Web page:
– Biggest winning margin dates from 1898, when Maurice Garin finished 28 minutes ahead of Auguste Stephan

– 1968 was the first year in which the start was given from Compiègne

– First time when the champion received a cobblestone trophy was in 1977

– Highest average speed – 45,130 km/h – was recorded in 1964, while the lowest one was in 1922 – 22,857 km/h

2016 stats

– 25 teams (18 World Tour and 7 Pro Continental) will line-up in Compiègne for the 114th edition

– Three of these teams are winless this season: Delko Marseille, Giant-Alpecin, Wanty-Groupe Gobert

– The course is 257.5-km long and features 52.8 kilometers of cobblestones across 27 cobbled sectors

– 33 countries will be represented in the peloton, with Belgium topping the list (36 riders)

– Three former champions are at the start of this year’s race: Tom Boonen, Fabian Cancellara and Niki Terpstra

– Four U23 winners (Koen De Kort, Damien Gaudin, Taylor Phinney, Ramon Sinkeldam) and four Junior winners (Andrew Fenn, Florian Senechal, Jasper Stuyven, Guillaume Van Keirsbulck) will be in the race

– Franck Bonnamour (20 years) is the youngest rider at the start line, while Svein Tuft (38 years) is the oldest one

– Mathew Hayman has the most participation of the riders in the race: 14

– Paris-Roubaix 2016 marks 6937 days since the last home win in the race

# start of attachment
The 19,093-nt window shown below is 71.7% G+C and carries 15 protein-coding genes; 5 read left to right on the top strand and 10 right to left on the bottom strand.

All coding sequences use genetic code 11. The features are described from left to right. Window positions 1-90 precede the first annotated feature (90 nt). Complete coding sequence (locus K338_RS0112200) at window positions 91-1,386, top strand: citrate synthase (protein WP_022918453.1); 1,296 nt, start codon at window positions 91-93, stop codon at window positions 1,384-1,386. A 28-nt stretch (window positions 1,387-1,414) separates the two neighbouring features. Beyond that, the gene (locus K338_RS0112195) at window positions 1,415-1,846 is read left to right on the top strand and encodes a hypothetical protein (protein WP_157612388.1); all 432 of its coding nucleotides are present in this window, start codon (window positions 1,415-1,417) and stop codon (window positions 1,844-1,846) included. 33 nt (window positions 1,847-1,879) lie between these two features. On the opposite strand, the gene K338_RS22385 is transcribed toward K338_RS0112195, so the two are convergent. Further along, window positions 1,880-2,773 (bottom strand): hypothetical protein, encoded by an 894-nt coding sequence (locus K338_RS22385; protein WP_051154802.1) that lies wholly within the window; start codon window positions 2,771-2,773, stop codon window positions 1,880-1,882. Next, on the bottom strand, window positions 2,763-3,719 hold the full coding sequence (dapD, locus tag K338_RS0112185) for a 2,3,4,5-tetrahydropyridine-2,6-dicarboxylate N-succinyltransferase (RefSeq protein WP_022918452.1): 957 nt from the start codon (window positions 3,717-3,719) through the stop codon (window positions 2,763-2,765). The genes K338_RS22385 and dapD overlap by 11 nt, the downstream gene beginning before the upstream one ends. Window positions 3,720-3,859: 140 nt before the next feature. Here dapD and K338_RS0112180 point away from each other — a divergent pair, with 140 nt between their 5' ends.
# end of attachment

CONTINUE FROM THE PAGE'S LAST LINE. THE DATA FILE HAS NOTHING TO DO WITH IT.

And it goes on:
– 10 neo-pros will make their debut in a Monument at Paris-Roubaix: Mikel Aristi, Franck Bonnamour, Romain Combaud, Frederik Frison, Fredrik Strand Galta, Fabien Grellier, Hugo Hofstetter, Martin Laas, Ryan Mullen and Robin Stenuit

– The Paris-Roubaix peloton has won a combined total of 21 Monuments, 10 world titles (road race+time trial) and more than 120 Grand Tour stages

2016 Paris-Roubaix cobbled sectors rating

Number Name Kilometer Length Rating
27 Troisvilles 98.5 2200 m ***
26 Viesly 105 1800 m ***
25 Quiévy 107.5 3700 m ****
24 Saint-Python 112.5 1500 m **
23 Vertain 120.5 2300 m ***
22 Capelle-Ruesnes 127 1700 m ***
21 Quérénaing – Maing 137.5 2500 m ***
20 Monchaux-sur-Ecaillon 141 1600 m ***
19 Haveluy 154 2500 m ****
18 Trouée d’Arenberg 162 2400 m *****
17 Wallers – Hélesmes 168 1600 m ****
16 Hornaing 175 3700 m ****
15 Warlaing – Brillon 182.5 2400 m ***
14 Tilloy – Sars-et-Rosières 186 2400 m ****
13 Beuvry-la-Forêt – Orchies 192.5 1400 m ***
12 Orchies 197.5 1700 m ***
11 Auchy-lez-Orchies – Bersée 203.5 2700 m ****
10 Mons-en-Pévèle 209 3000 m *****
9 Mérignies – Avelin 215 700 m **
8 Pont-Thibaut 218 1400 m ***
7 Templeuve – Moulin de Vertain 224.5 500 m **
6 Cysoing – Bourghelles 231 1300 m ***
  Bourghelles – Wannehain 233.5 1100 m ***
5 Camphin-en-Pévèle 238 1800 m ****
4 Le Carrefour de l’Arbre 240.5 2100 m *****
3 Gruson 243 1100 m **
2 Hem 249.5 1400 m **
1 Roubaix 256.5 300 m *